Models with t-shirts featuring ODOT’s proposed new “Bloom” logo.
“I think you should add some color to the whiteness that’s in it.”— John Washington, Historic Albina Advisory Group member
The Oregon Department of Transportation has shifted the marketing of their controversial I-5 Rose Quarter project into high gear. At a project advisory board meeting Tuesday, a consultant released versions of new logos as part of a rebranding effort.
The meeting came just one day after a trio of environmental justice groups announced a lawsuit against the project, which seeks to widen I-5 through the same location where it decimated a well-established Black neighborhood in the 1960s. ODOT says they planned the rebrand before the lawsuit dropped, but the project faced rough seas long before that.
Tuesday’s meeting was for the Historic Albina Advisory Board, a group that set up after ODOT shut down its predecessor when members threatened to walk away because they said ODOT had failed to listen to their concerns.
Asked to explain the reason for the rebranding effort when it was first made public in early February, an ODOT project staffer told us, “The rebranding is an effort to better understand how we are showing up in communities.”
Simpson didn’t mention the lawsuit by name but it was clearly on his mind. He urged members to be patient with ODOT and “trust the process.” “[ODOT] is a 5,000 person agency,” he said. “So as much as we want to change overnight, that’s not realistic and that’s not practical.”
Simpson, who owns Rose City Disposal and Recycling, made his opinion clear: Any delay of the freeway expansion project will hurt the economic and job-creation prospects of Black business owners.
“I don’t think it’s necessary that we try to delay the project to force it to go through another environmental, rigorous review when we have an opportunity right in front of us. There is an estimated $100 million that is going to go back into the hands of a black-owned construction firm. Period. It’s one of the largest, if not the largest contract ever issued to a black-owned civil engineering firm in our entire country. That is transformation… this is the bigger conversation we have to focus on… Delaying a process like this, with that kind of opportunity on the table… wouldn’t be the most logical thing for us to do, especially in a moment when everybody seems to believe Black Lives Matter.”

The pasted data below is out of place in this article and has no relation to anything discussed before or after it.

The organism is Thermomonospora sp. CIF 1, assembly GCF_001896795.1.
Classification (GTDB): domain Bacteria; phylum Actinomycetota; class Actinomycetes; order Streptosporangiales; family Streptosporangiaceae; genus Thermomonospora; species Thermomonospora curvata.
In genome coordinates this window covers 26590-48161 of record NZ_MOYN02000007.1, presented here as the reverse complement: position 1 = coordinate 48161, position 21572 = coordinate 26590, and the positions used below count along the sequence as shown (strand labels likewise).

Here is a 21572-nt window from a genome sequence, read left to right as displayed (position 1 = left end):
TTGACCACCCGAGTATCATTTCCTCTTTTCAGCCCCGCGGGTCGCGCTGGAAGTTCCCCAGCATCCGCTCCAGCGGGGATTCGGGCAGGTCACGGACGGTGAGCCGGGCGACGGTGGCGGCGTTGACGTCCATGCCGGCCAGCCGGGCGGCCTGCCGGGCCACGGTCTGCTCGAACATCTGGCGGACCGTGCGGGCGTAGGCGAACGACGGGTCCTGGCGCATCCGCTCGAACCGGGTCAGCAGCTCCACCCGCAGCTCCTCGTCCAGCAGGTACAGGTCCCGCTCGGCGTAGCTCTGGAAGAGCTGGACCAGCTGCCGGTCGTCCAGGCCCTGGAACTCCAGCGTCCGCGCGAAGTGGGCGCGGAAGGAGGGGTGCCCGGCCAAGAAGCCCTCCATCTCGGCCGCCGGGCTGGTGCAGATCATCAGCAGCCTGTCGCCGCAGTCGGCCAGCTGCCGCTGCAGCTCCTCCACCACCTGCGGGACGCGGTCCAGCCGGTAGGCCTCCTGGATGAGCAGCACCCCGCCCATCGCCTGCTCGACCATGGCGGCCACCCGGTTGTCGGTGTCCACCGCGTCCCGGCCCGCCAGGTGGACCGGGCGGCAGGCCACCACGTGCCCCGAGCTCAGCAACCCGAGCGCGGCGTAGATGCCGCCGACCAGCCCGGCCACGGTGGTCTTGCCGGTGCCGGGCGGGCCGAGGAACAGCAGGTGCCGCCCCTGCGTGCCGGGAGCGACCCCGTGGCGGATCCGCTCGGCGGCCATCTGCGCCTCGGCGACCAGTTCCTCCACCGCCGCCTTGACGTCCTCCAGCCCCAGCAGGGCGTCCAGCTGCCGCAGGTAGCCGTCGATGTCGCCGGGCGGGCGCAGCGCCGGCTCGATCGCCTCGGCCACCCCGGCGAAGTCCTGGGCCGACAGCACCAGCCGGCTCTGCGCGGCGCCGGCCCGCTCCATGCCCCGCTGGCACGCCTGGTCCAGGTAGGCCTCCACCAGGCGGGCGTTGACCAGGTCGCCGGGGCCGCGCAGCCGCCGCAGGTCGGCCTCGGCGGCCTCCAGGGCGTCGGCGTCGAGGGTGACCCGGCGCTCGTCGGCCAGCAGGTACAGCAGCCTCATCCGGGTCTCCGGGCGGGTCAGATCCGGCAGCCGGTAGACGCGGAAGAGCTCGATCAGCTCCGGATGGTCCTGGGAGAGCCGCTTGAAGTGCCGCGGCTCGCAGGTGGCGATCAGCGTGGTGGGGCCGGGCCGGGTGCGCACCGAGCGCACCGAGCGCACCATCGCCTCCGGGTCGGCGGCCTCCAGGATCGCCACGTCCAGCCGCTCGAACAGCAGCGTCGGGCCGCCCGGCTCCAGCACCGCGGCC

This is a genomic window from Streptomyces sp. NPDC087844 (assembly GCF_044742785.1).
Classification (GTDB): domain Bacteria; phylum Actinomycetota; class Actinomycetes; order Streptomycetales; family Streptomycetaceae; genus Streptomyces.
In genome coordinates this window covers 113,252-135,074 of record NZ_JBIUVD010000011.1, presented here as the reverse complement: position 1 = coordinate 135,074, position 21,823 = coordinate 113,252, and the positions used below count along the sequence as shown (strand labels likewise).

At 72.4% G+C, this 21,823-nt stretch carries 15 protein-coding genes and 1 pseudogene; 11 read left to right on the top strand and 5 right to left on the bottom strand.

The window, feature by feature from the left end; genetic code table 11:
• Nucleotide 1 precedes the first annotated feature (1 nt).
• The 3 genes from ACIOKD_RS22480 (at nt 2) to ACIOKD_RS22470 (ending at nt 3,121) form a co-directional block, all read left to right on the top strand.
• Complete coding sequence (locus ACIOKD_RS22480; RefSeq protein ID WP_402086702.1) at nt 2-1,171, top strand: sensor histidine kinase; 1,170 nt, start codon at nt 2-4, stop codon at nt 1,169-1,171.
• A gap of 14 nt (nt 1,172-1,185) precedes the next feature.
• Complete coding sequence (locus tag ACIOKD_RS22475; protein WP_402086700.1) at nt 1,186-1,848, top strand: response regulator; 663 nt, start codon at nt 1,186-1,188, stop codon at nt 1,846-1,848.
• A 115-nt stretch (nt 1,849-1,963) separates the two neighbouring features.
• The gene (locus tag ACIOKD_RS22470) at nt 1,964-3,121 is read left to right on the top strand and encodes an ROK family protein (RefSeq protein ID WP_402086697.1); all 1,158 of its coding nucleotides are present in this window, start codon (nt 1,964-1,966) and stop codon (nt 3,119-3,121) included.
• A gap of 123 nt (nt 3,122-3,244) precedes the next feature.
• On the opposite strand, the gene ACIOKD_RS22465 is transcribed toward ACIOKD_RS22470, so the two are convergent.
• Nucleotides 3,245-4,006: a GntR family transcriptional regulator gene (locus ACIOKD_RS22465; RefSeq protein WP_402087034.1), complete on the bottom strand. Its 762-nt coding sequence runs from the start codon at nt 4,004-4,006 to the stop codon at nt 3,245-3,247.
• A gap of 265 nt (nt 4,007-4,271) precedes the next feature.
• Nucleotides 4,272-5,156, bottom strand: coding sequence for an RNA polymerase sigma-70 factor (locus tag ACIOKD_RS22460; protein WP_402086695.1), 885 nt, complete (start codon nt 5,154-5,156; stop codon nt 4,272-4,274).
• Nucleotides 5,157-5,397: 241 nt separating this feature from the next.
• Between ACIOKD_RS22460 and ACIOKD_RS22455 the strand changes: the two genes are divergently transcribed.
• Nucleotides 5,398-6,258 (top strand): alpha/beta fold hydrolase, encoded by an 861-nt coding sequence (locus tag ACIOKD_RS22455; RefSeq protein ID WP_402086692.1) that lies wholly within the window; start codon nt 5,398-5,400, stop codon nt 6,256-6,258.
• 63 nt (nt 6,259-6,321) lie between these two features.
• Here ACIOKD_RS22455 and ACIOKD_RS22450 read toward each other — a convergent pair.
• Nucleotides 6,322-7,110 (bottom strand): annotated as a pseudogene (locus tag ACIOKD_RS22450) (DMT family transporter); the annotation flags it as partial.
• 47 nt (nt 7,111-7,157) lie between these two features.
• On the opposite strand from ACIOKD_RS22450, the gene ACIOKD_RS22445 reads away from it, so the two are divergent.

Old logo on top. Draft version of new logo on the bottom.
Simpson made his remarks at the outset of the meeting to try and steady the course and reassure advisory board members that the project is important and has forward momentum — despite the rising volume of its critics.
The rebranding effort is being made with similar intentions.
A consultant hired by ODOT to design and implement the new brand told committee members the current brand works fine for a transportation project, but it no longer fits, “After the shift of the project to restorative justice and equity for Black Portlanders.”
During one moment in her presentation, the consultant was interrupted by an unknown voice who didn’t realize they were unmuted (listen to it below).
“The purpose of the whole new brand is for the community and the Historic Albina Advisory Board members to be profiled…,” the consultant said.
“Profiled?! Holy shit!” interjected a man’s voice.
After a few seconds of silence, the consultant apologized and continued her presentation
The new logo that was preferred by committee members is called “Bloom”. It’s a rose with inset silhouettes of two faces. “The bloom of Albina symbolizes the blossoming of a revitalized Historic Albina to inspire community connectivity and outcomes with the I-5 Rose Quarter Improvement Project.”
The bloom design was strongly supported by the committee, with just one quibble from Soul District Business Association rep John Washington. “I think you should add some color to the whiteness that’s in it. You might want to shade it or put some kind of color in there,” he suggested.
In related project news, there’s a big rally planned tomorrow at Harriet Tubman Middle School to raise support for the lawsuit. Get full details on the BP calendar.
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